Rereading Witchcraft Stories, and Why Do We Need to Reread?

Marion Gibson

Marion Gibson

The exploration of fact and fiction in stories of witchcraft which this article presents is based on a literary and legal-historical analysis of a variety of sources. The most important sources for early modern English witchcraft stories are Elizabethan and Jacobean witchcraft pamphlets, but the book also uses legal records, other unpublished documents, and possession pamphlets.

About forty works are the core of our primary sources for understanding witchcraft, including all nineteen surviving news pamphlets concerning cases of witchcraft (1566–1621), with four examples of such material in other works — ‘A World of Wonders’ (1595), ‘The Triall of Maist’. Dorrell (1599), ‘The Most Cruell and Bloody Murther’ (1606) and Alexander Roberts’ ‘A Treatise of Witchcraft’ (1616).

The discussion takes in all the English possession pamphlets, the pamphlets generated by the Darrell controversy, unpublished material from the case of John Walsh/Welsh in 1566, the Northamptonshire case of 1612, and the Mary Glover controversy of 1602, Edward Fairfax’s unpublished ‘Daemonologia’, and several witchcraft pamphlets from the early Commonwealth.

The book takes a fresh look at the witchcraft stories told in these works, especially the news pamphlets, and explores their sources, authorship, ideologies, styles and genres to come to a better understanding of the construction of stories of witchcraft and our interpretation of them.

No other book on witchcraft has attempted this, and therefore our understanding of what witchcraft was is hampered by reliance on stories whose origins are at best unclear, and at worst murky, confused by multiple authorship, deliberate deceit and propagandist intent.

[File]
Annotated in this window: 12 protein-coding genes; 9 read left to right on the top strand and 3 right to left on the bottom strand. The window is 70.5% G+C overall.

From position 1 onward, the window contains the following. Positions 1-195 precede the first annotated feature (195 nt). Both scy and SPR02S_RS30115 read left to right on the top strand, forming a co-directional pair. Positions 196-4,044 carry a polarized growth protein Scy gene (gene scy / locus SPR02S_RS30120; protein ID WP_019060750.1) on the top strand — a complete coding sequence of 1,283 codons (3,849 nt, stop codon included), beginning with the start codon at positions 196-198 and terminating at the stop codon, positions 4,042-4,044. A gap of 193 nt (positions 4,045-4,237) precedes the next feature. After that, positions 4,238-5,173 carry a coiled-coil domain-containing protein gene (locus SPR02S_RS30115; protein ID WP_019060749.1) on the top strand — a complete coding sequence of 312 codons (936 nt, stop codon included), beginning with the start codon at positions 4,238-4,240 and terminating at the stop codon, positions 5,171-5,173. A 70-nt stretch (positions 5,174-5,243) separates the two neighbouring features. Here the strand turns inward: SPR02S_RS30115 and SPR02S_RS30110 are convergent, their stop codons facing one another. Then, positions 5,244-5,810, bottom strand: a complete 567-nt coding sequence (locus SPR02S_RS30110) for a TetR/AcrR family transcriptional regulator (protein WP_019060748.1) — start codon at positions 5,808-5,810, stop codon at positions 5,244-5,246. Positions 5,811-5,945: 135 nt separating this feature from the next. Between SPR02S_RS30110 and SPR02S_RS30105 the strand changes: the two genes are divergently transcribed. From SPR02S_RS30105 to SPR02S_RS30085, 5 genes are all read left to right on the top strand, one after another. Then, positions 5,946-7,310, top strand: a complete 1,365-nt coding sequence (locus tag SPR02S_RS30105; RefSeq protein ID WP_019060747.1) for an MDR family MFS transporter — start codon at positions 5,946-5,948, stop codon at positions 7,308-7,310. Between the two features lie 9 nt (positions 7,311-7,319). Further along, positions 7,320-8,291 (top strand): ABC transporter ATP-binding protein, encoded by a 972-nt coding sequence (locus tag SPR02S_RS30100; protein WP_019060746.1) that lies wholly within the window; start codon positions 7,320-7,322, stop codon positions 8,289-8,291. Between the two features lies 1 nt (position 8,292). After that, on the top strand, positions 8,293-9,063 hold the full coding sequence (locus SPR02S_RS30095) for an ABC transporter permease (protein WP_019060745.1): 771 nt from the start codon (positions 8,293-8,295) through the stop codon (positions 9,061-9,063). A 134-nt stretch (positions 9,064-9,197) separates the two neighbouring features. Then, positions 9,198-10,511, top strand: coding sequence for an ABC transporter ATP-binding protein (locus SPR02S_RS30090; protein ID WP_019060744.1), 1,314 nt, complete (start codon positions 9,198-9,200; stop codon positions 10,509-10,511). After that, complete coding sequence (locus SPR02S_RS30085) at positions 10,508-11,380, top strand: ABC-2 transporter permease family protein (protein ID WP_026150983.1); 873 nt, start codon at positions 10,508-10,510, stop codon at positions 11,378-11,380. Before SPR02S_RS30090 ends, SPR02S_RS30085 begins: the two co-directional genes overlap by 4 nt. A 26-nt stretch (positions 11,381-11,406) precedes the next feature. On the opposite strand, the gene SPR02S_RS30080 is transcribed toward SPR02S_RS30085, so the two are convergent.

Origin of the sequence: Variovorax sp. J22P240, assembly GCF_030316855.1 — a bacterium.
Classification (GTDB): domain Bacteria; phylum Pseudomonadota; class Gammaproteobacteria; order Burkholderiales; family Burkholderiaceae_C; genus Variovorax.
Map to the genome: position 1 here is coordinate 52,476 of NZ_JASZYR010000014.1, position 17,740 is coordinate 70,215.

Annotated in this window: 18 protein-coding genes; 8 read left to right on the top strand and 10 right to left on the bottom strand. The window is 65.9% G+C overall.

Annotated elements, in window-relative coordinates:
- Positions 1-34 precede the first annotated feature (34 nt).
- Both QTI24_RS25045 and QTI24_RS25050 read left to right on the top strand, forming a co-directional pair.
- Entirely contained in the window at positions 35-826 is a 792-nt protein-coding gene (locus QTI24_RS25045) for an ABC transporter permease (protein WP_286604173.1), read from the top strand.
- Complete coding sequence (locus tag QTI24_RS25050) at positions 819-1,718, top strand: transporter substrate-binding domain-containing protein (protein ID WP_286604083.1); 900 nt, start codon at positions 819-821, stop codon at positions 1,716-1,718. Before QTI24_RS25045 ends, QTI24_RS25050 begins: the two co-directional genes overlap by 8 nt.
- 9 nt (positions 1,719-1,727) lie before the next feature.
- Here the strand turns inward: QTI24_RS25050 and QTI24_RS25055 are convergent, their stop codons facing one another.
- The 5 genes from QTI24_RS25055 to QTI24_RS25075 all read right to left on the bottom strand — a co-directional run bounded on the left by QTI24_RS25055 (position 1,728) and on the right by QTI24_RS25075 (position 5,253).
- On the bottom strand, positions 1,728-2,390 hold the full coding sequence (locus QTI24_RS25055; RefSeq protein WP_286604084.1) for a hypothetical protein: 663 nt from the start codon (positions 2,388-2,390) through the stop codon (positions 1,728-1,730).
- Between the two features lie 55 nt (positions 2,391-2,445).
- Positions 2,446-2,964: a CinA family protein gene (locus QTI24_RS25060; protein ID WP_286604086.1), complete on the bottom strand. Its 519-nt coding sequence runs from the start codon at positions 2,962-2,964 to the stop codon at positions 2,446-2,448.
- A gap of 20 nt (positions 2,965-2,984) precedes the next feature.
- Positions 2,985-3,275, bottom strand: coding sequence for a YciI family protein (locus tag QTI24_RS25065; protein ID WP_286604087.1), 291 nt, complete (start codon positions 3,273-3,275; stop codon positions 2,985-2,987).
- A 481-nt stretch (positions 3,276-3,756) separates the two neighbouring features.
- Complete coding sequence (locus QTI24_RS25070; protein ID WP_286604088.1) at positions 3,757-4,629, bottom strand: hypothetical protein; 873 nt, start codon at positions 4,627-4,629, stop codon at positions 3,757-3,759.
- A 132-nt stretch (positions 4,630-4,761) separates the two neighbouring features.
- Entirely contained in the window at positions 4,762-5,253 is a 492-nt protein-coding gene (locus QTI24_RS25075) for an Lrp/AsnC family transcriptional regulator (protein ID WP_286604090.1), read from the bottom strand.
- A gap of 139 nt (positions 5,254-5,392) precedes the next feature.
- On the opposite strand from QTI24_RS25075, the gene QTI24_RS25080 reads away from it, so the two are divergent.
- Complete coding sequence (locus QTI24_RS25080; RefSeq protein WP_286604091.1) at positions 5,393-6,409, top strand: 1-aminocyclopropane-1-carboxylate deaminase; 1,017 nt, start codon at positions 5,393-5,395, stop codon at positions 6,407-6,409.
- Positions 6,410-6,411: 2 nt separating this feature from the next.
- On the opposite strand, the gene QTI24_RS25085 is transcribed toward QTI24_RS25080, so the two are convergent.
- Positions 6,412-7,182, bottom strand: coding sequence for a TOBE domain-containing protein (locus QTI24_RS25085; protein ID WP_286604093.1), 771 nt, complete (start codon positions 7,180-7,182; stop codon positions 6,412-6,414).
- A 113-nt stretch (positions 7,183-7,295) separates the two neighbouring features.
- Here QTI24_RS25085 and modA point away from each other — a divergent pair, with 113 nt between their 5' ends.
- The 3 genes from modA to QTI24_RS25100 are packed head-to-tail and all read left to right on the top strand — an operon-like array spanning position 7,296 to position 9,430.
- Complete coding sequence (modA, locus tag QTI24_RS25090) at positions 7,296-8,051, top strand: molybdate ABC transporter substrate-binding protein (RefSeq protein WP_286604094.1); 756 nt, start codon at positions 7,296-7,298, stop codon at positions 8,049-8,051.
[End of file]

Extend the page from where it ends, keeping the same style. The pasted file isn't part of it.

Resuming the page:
Perhaps the most important conclusion of my study of witchcraft stories is that a change in sources, authorship, ideological position, style and genre can entirely change the form and content of pamphlet stories about witchcraft — which it does in the 1590s.

Since these stories form the basis of our understanding of what witchcraft was, the perception that the stories are flexible or unreliable has important implications for all readers of witchcraft stories, but especially for scholars using witchcraft pamphlets as records.

Re-emphasising that they are only representations of events, such a perception suggests that witchcraft pamphlets need to be studied structurally, with traditional literary inquiries into their construction, as well as considered in a more historical way as databases of “facts”.

Malcolm Gaskill’s work on stereotypes, and most recently on stories in murder pamphlets, is moving the study of representations in the same direction.

This article will begin the exploration of what makes and shapes a witchcraft story, looking at how interrogative and legal forms determined the content of some witchcraft pamphlets, while narrative forms and literary conventions shape the content of others, and how we read them.

Barbara Rosen, in ‘Witchcraft in England 1558–1618’ (originally published as ‘Witchcraft in 1969’) pointed, without ever explicitly saying so, to the important fact that the stories in most early witchcraft pamphlets were based on transcribed legal documents, whilst later ones were more traditionally literary.

The processes of the legal system, which generated the documents whose contents are reproduced in the pamphlets, are therefore examined in Chapters 1 to 3 as being formative of their representations of witchcraft.

In later pamphlets, where documents are seldom reproduced, the literary conventions, authorship and sources of the apparently transparent stories need examination before we accept their reports of witchcraft as either “factual” or straightforward representations.

Some of the pamphlets also seem to be using their stories of witchcraft as a vehicle for other concerns, as explored in Chapter 4. The prefaces of pamphlets receive consideration in Chapter 5 as the most overt attempts to shape our reading of witchcraft.